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It’s a wet and windy night – big fat raindrops are lashing the steamy kitchen windows as the last of May’s delicate flowers are swung wildly to and fro in the looming dusk. No idyllic sunlit shots of the allotment for Instagram tonight.

It’s the kind of weather that makes me want comfort food. For me, when I need to make something from the cupboard and not set a foot outside, that means one thing: pasta al’pomodoro. In my version I use ribbon pasta with a rich tomato sauce, with a hint of paprika and herbs. Simple yet hugely satisfying.

As I opened the jar of mixed herbs (dried in the shed last July) it was as though a waft of warm summer air hit me. The delicious, resinous scents of oregano, marjoram, thyme and rosemary floated up before they sank into the velvety red gloop.

Sauce with oregano, marjoram, thyme and rosemary
Making pasta al’pomodoro

The herbs lifted my dinner from the ordinary to something that (although simple), was hugely pleasurable. I’d never be without herbs in my garden. Luckily, there’s still time to plant herbs and get a bountiful harvest this summer.

There are loads out there. But which are the best? And how do you get the best value for money? Here’s my top 5, with a few quick and dirty tips thrown in;

  1. Thyme – a doddle to grow. Don’t bother with seed, buy a plant in spring and watch it romp away. Plant it somewhere sunny and give it a haircut after it’s flowered. Use it when you’re roasting chicken and/or vegetables, in casseroles and don’t forget that bees love the flowers too.
  2. Parsley – if you love Middle Eastern cooking, then couscous with chopped tomatoes, onion and parsley will be a familiar combination. Easy from seed (although you need to be patient for it to germinate), it likes a bit more water than most herbs. Flat leaf parsley tastes better than the curly sort, and if you let it flower it’s really good for attracting beneficial insects into the garden.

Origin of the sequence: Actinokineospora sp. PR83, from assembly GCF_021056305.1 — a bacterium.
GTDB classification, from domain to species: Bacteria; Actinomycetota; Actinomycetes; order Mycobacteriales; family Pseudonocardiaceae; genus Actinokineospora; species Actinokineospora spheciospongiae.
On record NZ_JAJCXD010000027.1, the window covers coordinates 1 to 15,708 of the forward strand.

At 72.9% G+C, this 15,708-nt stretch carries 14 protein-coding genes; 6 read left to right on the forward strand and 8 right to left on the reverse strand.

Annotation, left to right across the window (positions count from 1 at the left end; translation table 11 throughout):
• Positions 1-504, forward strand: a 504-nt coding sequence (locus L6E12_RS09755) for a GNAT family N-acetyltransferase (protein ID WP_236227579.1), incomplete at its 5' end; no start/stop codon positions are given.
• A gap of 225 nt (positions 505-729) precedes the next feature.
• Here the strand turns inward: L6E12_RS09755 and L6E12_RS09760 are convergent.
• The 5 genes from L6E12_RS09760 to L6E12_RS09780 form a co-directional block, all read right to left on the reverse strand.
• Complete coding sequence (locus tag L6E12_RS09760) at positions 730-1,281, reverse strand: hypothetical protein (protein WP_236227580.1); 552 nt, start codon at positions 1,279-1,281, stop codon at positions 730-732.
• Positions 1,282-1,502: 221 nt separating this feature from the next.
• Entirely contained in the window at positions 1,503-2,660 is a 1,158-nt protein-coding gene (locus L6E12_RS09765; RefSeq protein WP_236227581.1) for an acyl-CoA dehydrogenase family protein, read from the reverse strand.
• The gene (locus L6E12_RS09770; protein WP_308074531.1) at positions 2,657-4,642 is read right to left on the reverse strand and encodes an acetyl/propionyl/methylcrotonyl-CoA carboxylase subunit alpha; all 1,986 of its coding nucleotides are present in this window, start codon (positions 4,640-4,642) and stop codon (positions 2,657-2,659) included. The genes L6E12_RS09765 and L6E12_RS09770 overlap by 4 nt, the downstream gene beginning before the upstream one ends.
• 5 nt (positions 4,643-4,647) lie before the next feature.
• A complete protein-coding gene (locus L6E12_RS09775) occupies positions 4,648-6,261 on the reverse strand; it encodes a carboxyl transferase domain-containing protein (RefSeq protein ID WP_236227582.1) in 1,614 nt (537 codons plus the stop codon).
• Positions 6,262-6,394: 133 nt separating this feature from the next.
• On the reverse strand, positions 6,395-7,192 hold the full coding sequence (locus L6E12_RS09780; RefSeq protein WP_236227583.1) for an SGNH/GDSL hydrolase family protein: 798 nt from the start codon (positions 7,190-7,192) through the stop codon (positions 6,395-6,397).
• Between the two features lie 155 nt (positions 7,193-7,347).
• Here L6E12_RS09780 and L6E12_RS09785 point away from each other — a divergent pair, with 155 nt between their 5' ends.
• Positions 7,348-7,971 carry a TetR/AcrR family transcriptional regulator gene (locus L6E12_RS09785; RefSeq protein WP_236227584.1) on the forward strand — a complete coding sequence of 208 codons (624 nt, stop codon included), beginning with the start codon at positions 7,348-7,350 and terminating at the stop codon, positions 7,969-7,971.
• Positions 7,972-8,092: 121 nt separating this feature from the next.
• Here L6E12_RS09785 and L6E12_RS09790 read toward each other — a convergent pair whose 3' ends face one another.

3. Mint – all too easy – it’ll take over your garden given half a chance. Plant mint in a big pot, keep it well-watered and put it somewhere in dappled sunlight. Great in everything from mint sauce for lamb to a raita with a curry and, of course, in Pimms.
  4. Marjoram is a personal favourite of mine. From the golden marjoram that makes a wonderful foliage plant (when it flowers it is adored by butterflies and bees) to pot marjoram with its supremely fragrant leaves, this is one herb I couldn’t live without. Amazing with tomato-based dishes.
  5. Basil – June is basil time – it’s such a tender plant that I never really bother with it till now. June is the month when basil turns from being a faff to grow into something dead easy. Easy from seed; even easier to split up the supermarket pots of basil into individual clumps and plant them among your tomatoes. The perfect Italian meal, from plot to plate. Buon appetito!

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